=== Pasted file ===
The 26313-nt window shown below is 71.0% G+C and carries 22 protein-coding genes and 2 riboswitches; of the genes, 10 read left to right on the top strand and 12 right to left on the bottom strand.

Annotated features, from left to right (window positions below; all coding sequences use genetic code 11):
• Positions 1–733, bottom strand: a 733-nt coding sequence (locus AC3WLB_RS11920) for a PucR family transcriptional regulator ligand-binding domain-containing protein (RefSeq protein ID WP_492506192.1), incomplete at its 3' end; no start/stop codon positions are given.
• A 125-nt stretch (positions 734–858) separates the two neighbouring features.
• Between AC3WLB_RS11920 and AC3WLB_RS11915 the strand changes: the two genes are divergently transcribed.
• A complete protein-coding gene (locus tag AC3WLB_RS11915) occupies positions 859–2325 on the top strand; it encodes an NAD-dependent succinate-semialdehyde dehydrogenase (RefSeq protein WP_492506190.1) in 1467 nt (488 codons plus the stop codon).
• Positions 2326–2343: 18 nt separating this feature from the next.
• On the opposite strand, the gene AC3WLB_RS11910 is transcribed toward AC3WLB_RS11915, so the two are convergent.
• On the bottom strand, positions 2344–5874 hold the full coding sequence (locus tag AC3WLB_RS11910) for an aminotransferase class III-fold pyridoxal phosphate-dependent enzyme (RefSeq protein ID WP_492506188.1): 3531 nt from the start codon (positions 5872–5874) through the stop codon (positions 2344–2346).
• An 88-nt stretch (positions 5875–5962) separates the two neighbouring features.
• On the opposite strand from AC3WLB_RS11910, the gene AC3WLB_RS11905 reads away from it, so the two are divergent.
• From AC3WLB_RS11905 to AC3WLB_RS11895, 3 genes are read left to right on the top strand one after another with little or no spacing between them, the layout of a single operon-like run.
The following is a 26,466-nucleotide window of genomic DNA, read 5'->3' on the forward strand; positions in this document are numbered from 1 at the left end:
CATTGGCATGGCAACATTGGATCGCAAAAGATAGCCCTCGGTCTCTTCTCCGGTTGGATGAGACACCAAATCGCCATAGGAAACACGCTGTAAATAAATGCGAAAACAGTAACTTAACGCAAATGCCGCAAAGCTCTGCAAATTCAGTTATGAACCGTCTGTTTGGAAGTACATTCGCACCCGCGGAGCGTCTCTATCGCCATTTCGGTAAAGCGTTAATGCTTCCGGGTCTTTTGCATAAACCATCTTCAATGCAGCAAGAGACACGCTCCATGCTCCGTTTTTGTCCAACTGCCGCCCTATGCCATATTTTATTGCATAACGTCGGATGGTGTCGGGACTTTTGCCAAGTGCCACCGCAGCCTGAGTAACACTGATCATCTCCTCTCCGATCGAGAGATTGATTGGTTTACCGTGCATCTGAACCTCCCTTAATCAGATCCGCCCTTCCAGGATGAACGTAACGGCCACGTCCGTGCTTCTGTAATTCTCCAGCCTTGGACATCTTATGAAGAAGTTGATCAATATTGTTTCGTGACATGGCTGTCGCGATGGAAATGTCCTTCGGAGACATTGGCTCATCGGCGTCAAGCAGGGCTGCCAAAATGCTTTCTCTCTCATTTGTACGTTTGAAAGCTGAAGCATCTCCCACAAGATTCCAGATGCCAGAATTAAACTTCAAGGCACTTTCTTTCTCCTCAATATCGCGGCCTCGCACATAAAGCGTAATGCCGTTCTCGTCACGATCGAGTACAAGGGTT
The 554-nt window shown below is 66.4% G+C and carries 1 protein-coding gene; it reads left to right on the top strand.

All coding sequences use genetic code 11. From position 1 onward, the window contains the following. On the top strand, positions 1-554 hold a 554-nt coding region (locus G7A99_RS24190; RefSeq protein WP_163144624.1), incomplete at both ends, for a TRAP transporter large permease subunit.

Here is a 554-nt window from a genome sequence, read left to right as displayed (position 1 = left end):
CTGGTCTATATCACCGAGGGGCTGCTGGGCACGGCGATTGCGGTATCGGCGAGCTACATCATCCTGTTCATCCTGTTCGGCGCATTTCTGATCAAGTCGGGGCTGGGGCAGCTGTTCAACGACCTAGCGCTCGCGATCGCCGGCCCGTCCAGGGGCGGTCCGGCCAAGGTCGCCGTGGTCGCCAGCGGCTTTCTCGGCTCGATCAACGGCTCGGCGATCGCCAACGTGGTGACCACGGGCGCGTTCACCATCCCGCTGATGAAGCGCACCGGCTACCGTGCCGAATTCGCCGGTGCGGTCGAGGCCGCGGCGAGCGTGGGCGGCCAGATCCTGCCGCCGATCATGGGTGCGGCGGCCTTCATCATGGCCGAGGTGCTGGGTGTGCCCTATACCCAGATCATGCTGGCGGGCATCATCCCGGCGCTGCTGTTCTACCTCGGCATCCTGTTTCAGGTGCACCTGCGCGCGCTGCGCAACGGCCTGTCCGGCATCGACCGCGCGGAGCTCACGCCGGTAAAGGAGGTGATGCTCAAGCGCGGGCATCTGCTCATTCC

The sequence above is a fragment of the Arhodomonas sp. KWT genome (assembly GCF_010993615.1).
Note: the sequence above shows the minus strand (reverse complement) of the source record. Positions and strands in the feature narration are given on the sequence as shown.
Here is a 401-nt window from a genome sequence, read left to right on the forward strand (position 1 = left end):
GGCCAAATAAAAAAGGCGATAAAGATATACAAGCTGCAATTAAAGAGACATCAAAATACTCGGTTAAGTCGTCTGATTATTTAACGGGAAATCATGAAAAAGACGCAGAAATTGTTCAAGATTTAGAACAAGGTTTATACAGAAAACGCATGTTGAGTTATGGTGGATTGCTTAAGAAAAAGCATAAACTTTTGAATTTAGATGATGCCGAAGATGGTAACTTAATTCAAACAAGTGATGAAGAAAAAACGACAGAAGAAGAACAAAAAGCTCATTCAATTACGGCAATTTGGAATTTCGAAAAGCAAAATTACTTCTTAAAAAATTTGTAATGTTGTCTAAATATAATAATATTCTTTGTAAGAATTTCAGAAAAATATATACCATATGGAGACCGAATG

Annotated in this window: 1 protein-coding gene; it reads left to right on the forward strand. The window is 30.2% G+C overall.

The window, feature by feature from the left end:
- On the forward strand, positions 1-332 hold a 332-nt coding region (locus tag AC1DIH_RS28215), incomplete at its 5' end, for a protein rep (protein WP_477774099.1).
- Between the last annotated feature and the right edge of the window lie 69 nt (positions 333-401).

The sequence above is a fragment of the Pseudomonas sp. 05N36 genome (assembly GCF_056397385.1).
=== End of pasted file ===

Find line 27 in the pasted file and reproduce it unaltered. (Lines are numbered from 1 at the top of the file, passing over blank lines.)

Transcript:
The sequence above is a fragment of the Pseudomonas sp. 05N36 genome (assembly GCF_056397385.1).